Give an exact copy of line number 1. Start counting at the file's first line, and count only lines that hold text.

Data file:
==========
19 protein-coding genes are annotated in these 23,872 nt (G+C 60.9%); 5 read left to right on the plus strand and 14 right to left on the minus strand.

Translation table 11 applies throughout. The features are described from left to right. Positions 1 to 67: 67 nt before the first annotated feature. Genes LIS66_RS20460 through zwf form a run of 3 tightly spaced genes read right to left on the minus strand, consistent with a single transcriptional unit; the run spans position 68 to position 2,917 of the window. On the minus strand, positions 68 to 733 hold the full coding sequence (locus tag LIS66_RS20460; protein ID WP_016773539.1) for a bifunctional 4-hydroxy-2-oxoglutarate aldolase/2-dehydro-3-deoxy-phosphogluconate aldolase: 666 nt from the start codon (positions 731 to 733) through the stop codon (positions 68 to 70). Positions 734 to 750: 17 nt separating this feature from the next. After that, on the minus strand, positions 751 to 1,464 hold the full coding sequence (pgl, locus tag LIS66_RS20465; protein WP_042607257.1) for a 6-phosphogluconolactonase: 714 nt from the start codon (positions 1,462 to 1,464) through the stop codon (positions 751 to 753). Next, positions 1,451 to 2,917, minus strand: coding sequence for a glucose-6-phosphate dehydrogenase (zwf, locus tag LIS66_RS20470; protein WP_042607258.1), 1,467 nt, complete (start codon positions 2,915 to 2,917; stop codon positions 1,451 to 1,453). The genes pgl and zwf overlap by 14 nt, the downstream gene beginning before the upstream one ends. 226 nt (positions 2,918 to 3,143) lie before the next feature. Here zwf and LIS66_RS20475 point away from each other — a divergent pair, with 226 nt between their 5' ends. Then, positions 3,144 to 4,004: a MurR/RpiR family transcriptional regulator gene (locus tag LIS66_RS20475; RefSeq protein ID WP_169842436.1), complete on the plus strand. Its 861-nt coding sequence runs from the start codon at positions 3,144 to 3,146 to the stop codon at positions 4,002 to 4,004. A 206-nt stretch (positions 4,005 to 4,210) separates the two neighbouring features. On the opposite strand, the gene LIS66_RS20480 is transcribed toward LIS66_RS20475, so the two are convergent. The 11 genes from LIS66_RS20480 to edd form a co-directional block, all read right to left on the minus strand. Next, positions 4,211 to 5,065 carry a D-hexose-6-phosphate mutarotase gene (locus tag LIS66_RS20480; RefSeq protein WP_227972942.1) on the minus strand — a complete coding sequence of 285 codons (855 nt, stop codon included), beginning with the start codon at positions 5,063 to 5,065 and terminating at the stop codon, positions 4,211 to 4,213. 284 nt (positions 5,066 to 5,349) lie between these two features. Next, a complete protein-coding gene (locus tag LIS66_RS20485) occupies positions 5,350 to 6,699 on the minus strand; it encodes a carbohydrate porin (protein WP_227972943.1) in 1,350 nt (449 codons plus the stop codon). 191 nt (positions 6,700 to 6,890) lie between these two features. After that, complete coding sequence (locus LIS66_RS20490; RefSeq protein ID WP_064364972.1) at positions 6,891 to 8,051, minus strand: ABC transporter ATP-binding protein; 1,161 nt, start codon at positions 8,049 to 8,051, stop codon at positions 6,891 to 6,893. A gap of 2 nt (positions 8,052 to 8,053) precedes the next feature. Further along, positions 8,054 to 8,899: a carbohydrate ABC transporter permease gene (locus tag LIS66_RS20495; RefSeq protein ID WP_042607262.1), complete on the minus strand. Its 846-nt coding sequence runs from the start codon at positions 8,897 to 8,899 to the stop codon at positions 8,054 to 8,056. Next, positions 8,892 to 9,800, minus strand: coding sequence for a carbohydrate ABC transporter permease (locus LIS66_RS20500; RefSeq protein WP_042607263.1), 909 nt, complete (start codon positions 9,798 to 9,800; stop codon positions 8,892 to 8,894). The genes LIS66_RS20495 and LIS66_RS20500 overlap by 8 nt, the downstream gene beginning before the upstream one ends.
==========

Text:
19 protein-coding genes are annotated in these 23,872 nt (G+C 60.9%); 5 read left to right on the plus strand and 14 right to left on the minus strand.